The marketer who made it – what it takes to get a seat at the big table
Which skills can help marketers make it to senior management? Marketing hears it firsthand from Ben Foote, who’s made a career of making the journey.
This article originally appeared in The Nurture Issue, Marketing‘s current print issue.
Ben Foote has used his marketing chops to climb the ranks more than once. At Optus, he began as a product marketing manager before taking the reins as strategy and insights general manager. Following that, he spent six years at Career One, where he began as director of marketing and communications before a promotion to chief operating officer and finally a two-year tenure as CEO.
Today, he’s CEO at the Australian Institute of Management (AIM) and Group CEO of its parent company Scentia. Today, he offers advice for business leaders on how marketing skills and a solid understanding of customers can be used for company growth on an organisational level and career success on a personal level.
A marketing professional who’s made it to upper management time and again and now leads a company that develops marketing courses for future success? He just may be the perfect person to hear from in a mag issue all about careers and skills.
Ben Ice: What is it about marketing? Which skills have been so relevant to overall management that they’ve taken you to the top?
Ben Foote, CEO AIM, Group CEO Scentia: Marketing – as I think of it – allows an immersion, of getting a deep understanding of the customer. And ultimately, when you’ve got a very, very good understanding of the customer, you’re in a brilliant position to influence a business strategy and drive growth.
Has pushing the marketing agenda been a battle for you at times, or has the growth been quite organic?
I’d like to say it’s been organic, but I certainly see people taking a different approach to marketing that I don’t think is as effective in terms of moving up into a more senior role. A number of people look at marketing much more as a communications role rather than a strategic role.
Aligning product messaging around the customer and also being able to build strategies to make a significant impact on the customer journey can radically change the business in which you operate. The marketer who’s taking that approach is sitting right in the middle of that change and growth.
What are some of the biggest changes you’ve seen in marketing throughout your journey?
Well, it has become a very, very technical role. From my earlier career when there were certainly elements of market research – which was quant and qual – there was still a lot of gut instinct. Today it requires a highly technical individual to advance through a marketing department. It’s such a technical job that it’s even attracting quite a different individual into the sphere.
Has anything – perhaps creativity – been lost as a result of a reliance on data and tech?
I don’t think so. It’s driving a couple of really interesting things. Firstly, it’s an amazing opportunity for young marketers to very quickly advance their careers. They are digital natives and in many cases are quickly understanding marketing platforms and can move up and run marketing departments quite quickly. They are overtaking the generations above them who are just not as comfortable or confident within the digital marketing space. That’s a great thing because it gives people the opportunity to advance their careers.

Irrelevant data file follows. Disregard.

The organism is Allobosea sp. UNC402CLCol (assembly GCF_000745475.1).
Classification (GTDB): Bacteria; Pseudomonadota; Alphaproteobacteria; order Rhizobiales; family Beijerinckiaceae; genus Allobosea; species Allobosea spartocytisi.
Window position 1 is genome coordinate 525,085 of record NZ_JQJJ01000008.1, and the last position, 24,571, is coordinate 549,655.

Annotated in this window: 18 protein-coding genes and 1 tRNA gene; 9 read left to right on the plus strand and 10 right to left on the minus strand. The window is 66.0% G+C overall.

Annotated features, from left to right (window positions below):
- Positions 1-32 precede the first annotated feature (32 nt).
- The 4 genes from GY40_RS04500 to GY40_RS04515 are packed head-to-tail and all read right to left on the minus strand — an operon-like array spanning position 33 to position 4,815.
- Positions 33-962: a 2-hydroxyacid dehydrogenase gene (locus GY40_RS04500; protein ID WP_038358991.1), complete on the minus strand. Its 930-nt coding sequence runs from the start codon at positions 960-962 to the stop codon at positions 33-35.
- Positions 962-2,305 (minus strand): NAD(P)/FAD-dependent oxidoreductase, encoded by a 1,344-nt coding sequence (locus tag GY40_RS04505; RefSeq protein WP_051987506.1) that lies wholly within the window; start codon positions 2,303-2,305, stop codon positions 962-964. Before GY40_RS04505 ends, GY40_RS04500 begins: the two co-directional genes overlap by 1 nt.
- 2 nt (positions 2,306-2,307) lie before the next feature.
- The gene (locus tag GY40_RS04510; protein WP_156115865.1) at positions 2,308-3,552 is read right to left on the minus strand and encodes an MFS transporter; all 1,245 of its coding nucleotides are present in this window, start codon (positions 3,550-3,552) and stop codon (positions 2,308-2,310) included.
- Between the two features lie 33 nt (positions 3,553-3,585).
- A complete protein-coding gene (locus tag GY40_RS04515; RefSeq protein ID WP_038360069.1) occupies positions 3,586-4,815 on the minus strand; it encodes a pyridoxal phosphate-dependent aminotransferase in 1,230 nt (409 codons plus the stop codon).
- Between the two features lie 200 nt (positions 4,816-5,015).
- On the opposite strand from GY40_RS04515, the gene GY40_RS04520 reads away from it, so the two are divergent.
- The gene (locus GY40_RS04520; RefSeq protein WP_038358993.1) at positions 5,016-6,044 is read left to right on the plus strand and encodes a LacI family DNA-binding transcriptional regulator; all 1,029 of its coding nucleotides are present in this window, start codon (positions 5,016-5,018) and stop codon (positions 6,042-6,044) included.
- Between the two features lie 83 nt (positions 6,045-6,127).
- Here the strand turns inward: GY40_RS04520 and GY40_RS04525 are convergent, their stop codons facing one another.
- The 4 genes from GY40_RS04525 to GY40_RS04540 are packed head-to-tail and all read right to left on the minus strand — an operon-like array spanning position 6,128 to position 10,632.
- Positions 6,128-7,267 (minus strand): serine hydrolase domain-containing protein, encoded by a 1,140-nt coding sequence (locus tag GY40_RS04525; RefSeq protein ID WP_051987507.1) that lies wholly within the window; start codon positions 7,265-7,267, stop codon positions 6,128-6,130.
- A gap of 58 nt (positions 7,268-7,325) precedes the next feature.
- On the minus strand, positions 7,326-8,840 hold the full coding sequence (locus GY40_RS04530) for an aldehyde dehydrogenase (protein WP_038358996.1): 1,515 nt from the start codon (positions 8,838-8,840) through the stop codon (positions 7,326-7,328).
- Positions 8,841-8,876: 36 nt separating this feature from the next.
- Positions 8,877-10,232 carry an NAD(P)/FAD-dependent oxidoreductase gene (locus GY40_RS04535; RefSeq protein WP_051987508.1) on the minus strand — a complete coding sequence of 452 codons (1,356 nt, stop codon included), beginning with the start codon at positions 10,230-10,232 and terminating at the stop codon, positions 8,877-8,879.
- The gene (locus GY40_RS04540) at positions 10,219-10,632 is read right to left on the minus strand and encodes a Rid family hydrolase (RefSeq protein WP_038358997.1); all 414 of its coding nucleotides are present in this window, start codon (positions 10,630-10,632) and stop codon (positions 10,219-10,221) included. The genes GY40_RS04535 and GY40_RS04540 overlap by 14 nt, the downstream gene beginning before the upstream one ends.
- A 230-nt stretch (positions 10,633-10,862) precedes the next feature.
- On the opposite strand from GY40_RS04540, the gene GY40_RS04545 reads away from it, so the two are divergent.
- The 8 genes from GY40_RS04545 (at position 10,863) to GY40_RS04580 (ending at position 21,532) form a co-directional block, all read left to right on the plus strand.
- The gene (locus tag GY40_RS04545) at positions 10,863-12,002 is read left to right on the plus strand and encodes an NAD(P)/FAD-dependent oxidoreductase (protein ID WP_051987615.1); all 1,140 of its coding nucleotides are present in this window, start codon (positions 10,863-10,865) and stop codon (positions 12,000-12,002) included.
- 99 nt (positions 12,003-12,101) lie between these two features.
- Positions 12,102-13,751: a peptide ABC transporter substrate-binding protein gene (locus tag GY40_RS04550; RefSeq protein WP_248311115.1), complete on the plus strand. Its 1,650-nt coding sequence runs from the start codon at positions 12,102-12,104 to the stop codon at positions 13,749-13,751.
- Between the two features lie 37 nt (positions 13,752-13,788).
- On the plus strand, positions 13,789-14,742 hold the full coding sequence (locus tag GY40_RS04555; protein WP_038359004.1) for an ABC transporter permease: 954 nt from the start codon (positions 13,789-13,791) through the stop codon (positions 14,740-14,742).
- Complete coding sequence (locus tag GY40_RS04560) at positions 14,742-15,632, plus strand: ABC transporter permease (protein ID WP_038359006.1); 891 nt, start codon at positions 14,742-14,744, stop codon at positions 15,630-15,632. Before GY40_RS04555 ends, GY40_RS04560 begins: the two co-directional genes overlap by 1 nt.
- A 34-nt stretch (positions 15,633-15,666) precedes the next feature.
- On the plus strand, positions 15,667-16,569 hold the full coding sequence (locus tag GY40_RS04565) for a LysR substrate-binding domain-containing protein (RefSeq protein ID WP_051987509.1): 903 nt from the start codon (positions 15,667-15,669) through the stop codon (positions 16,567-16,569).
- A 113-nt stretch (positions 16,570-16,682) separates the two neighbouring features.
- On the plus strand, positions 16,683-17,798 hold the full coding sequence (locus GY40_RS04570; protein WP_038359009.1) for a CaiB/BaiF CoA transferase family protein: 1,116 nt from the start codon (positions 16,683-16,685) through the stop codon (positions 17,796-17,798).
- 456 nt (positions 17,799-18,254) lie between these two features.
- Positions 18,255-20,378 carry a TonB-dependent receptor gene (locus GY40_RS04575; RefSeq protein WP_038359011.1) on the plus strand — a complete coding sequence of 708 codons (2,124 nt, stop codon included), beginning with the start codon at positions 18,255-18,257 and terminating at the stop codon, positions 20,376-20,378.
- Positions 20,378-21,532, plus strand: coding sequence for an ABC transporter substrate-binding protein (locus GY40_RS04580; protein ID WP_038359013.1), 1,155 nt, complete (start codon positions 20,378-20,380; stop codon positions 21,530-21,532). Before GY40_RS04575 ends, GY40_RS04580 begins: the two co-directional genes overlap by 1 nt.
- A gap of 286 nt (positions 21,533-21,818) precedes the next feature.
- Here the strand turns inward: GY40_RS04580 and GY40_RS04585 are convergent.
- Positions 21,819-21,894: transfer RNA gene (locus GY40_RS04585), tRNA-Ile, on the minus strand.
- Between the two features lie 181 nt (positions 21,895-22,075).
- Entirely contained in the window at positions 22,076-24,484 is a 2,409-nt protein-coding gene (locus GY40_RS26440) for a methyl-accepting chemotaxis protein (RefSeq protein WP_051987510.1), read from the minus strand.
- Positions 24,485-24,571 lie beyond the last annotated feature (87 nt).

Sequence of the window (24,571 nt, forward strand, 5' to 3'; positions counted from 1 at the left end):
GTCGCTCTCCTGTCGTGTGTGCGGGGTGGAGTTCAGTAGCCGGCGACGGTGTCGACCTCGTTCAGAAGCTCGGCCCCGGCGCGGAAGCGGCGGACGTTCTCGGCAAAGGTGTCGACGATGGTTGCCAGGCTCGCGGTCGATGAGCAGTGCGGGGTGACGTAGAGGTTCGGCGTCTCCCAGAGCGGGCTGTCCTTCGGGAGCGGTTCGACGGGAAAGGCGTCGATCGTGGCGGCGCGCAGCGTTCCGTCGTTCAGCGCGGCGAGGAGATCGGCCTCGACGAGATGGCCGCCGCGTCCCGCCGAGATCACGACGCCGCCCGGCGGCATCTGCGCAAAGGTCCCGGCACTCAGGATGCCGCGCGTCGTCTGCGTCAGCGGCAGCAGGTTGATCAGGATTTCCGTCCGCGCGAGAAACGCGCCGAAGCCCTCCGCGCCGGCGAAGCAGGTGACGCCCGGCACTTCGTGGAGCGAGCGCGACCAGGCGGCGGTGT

The second piece around whether anything’s lost in marketing? I don’t think so, but I do think it’s a little bit more of a challenge for people in marketing to pull themselves back from the detail around marketing automation, big data, cost-per-lead and cost-per-acquisition.
Pulling themselves back and remembering that there’s a real person buying a product or service? Pausing to think and understand that person, their drivers and then to be better set to go and make an impact? It’s harder to get that perspective, but ultimately it’s just a more complex world.
What’s your training approach for marketing skills? How is it changing?
The Australian Institute of Management is a very, very large provider in short courses and one-, two- and three-day training provider courses in future skills across Australia. It goes right up to accredited education. The hallmark is our MBA program.
One of our popular programs is digital marketing for non-marketers. It’s an interesting area of marketing as it becomes more and more important as a business function. Marketing has the potential to take over some of the other functions within a structure – like customer service and potentially the technology function as well – as the business aligns to serving the customer better than anybody else in the market.
That ultimately leads to the marketing function becoming more and more prevalent within organisations. What you’re seeing is more and more of the management layer within businesses needing to up-skill in understanding marketing fundamentals and also knowing what is happening within digital marketing. What are the possibilities of digital marketing and how can [business leaders] harness them to better perform their role?